By allowing ads to appear on this site, you support the local businesses who, in turn, support great journalism.
Lull in the storm
Emergency preparedness to be taken seriously
Placeholder Image

Perhaps we’re getting a break in the string of thunderstorm that has soaked us recentliy, but’s storm season and dark skies continue to threatened the region. Are we ready?

Emergency management folks urge residents to be prepared should the worst happen. Below are a few tips.

Have a survival kit, including:

• Water — at least 1 gallon daily per person for 3 to 7 days

• Food —  at least enough for 3 to 7 days

 Non-perishable packaged or canned food and juices

 Foods for infants or the elderly

 Snack foods

 Non-electric can opener

 Cooking tools and  fuel

 Paper plates and plastic utensils 

• Blankets, pillows and other bedding

• Clothing —  seasonal, rain gear, sturdy shoes

• First aid kit , medicines and prescription drugs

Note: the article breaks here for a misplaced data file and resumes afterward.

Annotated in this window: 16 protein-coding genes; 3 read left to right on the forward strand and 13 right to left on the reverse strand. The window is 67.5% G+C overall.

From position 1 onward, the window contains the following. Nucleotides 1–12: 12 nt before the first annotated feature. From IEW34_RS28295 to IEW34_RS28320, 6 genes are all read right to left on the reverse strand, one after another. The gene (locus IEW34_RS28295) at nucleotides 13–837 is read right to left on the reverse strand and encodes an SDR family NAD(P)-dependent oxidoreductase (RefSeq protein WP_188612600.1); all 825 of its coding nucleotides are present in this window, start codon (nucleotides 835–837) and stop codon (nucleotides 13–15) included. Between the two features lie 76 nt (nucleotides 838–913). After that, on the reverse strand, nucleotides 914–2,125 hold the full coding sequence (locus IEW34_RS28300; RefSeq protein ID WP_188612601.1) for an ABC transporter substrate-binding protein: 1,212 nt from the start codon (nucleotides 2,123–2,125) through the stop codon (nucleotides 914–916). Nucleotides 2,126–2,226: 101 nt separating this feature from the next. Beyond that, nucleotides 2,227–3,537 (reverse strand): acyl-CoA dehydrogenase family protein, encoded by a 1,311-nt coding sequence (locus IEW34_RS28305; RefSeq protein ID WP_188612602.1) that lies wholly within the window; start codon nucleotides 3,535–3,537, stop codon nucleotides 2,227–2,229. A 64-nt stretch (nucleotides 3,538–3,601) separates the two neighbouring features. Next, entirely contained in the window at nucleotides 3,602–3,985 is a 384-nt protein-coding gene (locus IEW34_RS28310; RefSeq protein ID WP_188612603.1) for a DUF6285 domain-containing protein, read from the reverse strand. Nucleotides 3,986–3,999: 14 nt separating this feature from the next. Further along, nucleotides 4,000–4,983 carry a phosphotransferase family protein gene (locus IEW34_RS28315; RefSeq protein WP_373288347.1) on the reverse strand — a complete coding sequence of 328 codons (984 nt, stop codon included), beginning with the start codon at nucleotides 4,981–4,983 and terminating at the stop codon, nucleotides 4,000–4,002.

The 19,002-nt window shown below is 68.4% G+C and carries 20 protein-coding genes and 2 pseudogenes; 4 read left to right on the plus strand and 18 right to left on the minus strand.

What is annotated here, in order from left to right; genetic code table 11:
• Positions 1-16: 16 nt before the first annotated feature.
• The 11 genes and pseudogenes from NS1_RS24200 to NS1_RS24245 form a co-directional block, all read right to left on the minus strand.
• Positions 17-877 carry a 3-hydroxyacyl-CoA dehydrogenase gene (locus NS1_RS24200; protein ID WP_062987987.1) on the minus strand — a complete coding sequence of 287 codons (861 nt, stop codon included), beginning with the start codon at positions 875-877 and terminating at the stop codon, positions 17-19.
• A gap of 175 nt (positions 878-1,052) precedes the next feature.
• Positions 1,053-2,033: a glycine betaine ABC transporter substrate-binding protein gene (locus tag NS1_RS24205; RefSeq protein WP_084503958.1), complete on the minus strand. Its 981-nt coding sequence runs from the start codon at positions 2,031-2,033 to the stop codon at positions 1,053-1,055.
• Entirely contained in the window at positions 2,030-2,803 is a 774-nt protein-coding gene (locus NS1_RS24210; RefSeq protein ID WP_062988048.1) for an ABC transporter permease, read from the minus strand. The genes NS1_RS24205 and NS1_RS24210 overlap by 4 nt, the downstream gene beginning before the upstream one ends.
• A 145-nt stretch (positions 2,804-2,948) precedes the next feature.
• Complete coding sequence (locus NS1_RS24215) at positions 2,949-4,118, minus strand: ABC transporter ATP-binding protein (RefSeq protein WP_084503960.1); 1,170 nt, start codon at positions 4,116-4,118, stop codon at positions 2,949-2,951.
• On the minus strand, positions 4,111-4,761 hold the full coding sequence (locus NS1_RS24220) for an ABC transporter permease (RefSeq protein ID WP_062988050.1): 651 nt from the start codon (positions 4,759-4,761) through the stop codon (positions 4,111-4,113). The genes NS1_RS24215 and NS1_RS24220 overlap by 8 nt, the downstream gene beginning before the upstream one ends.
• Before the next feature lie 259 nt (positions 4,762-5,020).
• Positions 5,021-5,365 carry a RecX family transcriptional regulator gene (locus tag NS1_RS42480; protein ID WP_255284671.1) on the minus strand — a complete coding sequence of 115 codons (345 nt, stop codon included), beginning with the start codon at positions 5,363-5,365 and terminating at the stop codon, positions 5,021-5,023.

• Special items  for babies and the elderly

Also, one needs to know where you will go in an emergency and if their home is not equipped, decide before the emergency where you will go.

There are no public shelters in this county, so give this some thought and make a plan

We are all responsible for planning our response before it is too lte.

And, whatever you do, don’t call 911 to:

• Ask if there is an emergency when the sirens sound. Yes, it’s an emergency, that’s why the screaming loud sirens are going off.

• Request information about whether streets are flooded or not. If there’s enough rain to flood street, the emergency personnel are liable to be too busy to answer your driving questions.

• Find out if there’s an “all clear.”

One more thing. Research shows that more than half of American consumers don’t have an inventory of the possessions they’d want their insurance company to replace in case of a fire, theft, or other disaster. Make one and keep it someplace safe, such as in a digital format floating in the “cloud” so it can be accessed from anywhere, even a smartphone or laptop.

It is everyone’s responsibility to be safe. Take this responsibility seriously.

— Dale Hogg